I told someone I was going to hear Will Ferguson talk about his new book Road Trip Rwanda. “How can he be funny about Rwanda?” was the question.
By Charles Gordon
Good question. Without having read the book, I knew the answer, as anyone who has ever written humour should. He would be respectful of Rwanda — especially Rwanda — and he would make jokes about himself.
Indeed, it turned out that way. In Road Trip Rwanda, Ferguson, a multiple Leacock Award winner, portrays himself as a well-meaning goof, eager to learn but not always getting it, friendly but bumbling. The Rwandan people, on the other hand, get a sympathetic portrayal.
It’s the only way to do it. Even Bill Bryson, who can be much more acidic, tends to give the locals the benefit of the doubt. Occasionally a writer doesn’t do that — I think of some stuff Dave Barry wrote about China, where the main joke seemed to be that China wasn’t like America, and therefore weird — and it’s a mistake.
I confess to a friendship with Ferguson. I have interviewed him and he included some of my writing in his Penguin Anthology of Canadian Humour. I also have a relationship with Rwanda, having spent two months there teaching journalism in 2007, as part of the Rwanda Initiative, a program sponsored by Carleton University. The day after Ferguson’s talk in Ottawa we spent an enjoyable couple of hours yacking about the country, which both of us find incredibly beautiful and moving.
Ferguson is a quick study. His novel 419, which won the Giller Prize in 2012, was largely set in modern-day Nigeria. Nigeria hands I know praised its accuracy in presenting the country. Yet Ferguson had never set foot in it.
Road Trip Rwanda
He did set foot in Rwanda, but only for three weeks. But he did considerable research beforehand, reading all the important books on the country’s history, and he had a knowledgeable guide in Jean-Claude Munyezamu, a friend from Calgary who escaped from Rwanda just before the 1994 genocide.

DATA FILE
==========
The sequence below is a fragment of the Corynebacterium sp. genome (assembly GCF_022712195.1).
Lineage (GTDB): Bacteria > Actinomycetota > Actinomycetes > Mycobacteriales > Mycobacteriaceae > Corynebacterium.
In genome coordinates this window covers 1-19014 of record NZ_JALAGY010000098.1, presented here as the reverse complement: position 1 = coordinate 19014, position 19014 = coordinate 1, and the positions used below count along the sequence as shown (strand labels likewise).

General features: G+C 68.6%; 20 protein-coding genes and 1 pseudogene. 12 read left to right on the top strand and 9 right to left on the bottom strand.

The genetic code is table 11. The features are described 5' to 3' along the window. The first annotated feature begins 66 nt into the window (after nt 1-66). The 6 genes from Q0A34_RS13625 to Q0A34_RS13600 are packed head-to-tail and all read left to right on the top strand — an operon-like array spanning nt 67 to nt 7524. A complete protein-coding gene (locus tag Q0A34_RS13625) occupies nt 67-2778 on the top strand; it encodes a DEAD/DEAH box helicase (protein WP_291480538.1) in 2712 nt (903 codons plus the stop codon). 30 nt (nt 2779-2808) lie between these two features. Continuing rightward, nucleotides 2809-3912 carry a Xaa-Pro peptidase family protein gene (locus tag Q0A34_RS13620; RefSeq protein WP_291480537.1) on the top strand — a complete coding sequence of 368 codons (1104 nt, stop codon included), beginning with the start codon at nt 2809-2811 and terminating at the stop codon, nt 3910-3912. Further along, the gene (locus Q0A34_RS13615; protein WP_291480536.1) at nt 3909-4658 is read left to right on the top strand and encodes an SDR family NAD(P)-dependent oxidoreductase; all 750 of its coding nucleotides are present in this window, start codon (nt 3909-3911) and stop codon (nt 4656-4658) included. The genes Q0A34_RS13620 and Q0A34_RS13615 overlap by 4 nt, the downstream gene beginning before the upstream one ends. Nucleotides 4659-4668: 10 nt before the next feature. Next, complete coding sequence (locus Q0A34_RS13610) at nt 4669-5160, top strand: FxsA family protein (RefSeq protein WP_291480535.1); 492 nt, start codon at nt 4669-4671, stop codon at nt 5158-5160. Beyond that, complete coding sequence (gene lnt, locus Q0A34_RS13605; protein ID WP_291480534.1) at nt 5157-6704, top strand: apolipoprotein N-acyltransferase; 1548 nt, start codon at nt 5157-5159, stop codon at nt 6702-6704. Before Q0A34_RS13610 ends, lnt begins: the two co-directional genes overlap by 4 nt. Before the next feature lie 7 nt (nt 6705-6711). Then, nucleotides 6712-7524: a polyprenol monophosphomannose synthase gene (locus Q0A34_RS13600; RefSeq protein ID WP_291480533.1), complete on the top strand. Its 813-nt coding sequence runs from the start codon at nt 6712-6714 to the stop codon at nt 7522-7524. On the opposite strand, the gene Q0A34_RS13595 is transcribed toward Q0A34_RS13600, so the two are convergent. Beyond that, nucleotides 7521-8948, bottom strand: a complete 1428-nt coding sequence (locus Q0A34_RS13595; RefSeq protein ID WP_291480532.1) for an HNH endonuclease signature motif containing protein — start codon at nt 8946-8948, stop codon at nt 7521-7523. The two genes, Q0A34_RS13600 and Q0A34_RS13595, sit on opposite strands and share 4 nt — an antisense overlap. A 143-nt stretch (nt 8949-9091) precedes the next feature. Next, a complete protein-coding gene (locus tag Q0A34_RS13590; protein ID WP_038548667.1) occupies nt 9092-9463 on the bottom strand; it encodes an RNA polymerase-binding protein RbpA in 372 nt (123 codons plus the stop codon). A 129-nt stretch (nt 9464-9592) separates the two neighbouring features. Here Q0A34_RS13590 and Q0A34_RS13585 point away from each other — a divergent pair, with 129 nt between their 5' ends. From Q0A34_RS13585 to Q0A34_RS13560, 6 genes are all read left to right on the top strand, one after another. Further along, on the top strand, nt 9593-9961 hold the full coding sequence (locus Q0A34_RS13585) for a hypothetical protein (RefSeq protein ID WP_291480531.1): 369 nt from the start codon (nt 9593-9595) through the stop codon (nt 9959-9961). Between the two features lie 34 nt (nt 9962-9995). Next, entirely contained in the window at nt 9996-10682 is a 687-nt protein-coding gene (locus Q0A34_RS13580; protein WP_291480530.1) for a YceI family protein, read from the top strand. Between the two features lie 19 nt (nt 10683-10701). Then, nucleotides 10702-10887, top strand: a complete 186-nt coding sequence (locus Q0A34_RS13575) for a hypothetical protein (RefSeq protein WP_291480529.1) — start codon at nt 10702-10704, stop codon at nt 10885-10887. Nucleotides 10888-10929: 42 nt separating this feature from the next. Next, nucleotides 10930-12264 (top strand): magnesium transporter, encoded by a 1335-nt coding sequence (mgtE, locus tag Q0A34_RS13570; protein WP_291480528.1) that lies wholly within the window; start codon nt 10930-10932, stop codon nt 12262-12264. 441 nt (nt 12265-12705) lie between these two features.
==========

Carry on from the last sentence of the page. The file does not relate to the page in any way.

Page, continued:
In reading Road Trip Rwanda, you sense that Ferguson is eager to get on with the jokes, but he is wise enough to know that the genocide has to dealt with, so he takes care in the early chapters of the book to present the genocide and the history leading up to it in considerable detail. His view is the consensus one, the one that most visitors to the country come away with. Ferguson’s account places culpability on the Hutu government of the day and the militias it supported. The role of colonial powers in setting the stage for the strife is not neglected, with Belgium and France coming in for considerable criticism.
Lately, some revisionist interpretation of the genocide has emerged, put forward by overseas critics of Rwanda’s president, Paul Kagame. Ferguson isn’t buying that, although he takes note of Kagame’s autocratic ways, bemoans the lack of press freedom and expresses concern for the future of democracy in the country.
This is familiar ground to those who have spent any time there. Teaching journalism in Rwanda was a thrill because the students were so eager to use the tools of the profession to improve the lot of their countrymen. That kind of idealism was refreshing to those more accustomed to the more practical outlook of North American students in a dismal job market.
At the same time, the exhilaration of teaching was tempered with the knowledge that the uninhibited practice of journalism was not going to be easy, might in fact be dangerous. I was teaching opinion writing and trying to figure out avenues to point them down that would not get them in trouble.